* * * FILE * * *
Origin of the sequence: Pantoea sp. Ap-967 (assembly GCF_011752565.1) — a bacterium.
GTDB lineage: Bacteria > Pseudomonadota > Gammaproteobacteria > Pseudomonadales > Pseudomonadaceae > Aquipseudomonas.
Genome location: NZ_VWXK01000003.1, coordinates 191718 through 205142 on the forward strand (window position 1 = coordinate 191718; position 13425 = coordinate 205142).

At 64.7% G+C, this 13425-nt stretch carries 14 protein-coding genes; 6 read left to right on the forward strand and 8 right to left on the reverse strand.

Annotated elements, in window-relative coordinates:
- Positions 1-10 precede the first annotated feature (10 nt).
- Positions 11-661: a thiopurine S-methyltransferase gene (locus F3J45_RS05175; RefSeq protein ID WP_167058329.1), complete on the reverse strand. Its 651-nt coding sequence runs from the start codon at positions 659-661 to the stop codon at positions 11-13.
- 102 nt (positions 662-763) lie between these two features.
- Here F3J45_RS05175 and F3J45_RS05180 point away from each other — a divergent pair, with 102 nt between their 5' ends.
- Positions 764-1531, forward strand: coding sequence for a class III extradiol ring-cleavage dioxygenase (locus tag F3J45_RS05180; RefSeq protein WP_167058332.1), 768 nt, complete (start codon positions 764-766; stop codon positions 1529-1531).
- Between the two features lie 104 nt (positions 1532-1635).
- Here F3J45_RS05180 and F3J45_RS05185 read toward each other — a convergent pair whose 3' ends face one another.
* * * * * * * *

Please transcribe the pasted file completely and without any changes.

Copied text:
Origin of the sequence: Pantoea sp. Ap-967 (assembly GCF_011752565.1) — a bacterium.
GTDB lineage: Bacteria > Pseudomonadota > Gammaproteobacteria > Pseudomonadales > Pseudomonadaceae > Aquipseudomonas.
Genome location: NZ_VWXK01000003.1, coordinates 191718 through 205142 on the forward strand (window position 1 = coordinate 191718; position 13425 = coordinate 205142).

At 64.7% G+C, this 13425-nt stretch carries 14 protein-coding genes; 6 read left to right on the forward strand and 8 right to left on the reverse strand.

Annotated elements, in window-relative coordinates:
- Positions 1-10 precede the first annotated feature (10 nt).
- Positions 11-661: a thiopurine S-methyltransferase gene (locus F3J45_RS05175; RefSeq protein ID WP_167058329.1), complete on the reverse strand. Its 651-nt coding sequence runs from the start codon at positions 659-661 to the stop codon at positions 11-13.
- 102 nt (positions 662-763) lie between these two features.
- Here F3J45_RS05175 and F3J45_RS05180 point away from each other — a divergent pair, with 102 nt between their 5' ends.
- Positions 764-1531, forward strand: coding sequence for a class III extradiol ring-cleavage dioxygenase (locus tag F3J45_RS05180; RefSeq protein WP_167058332.1), 768 nt, complete (start codon positions 764-766; stop codon positions 1529-1531).
- Between the two features lie 104 nt (positions 1532-1635).
- Here F3J45_RS05180 and F3J45_RS05185 read toward each other — a convergent pair whose 3' ends face one another.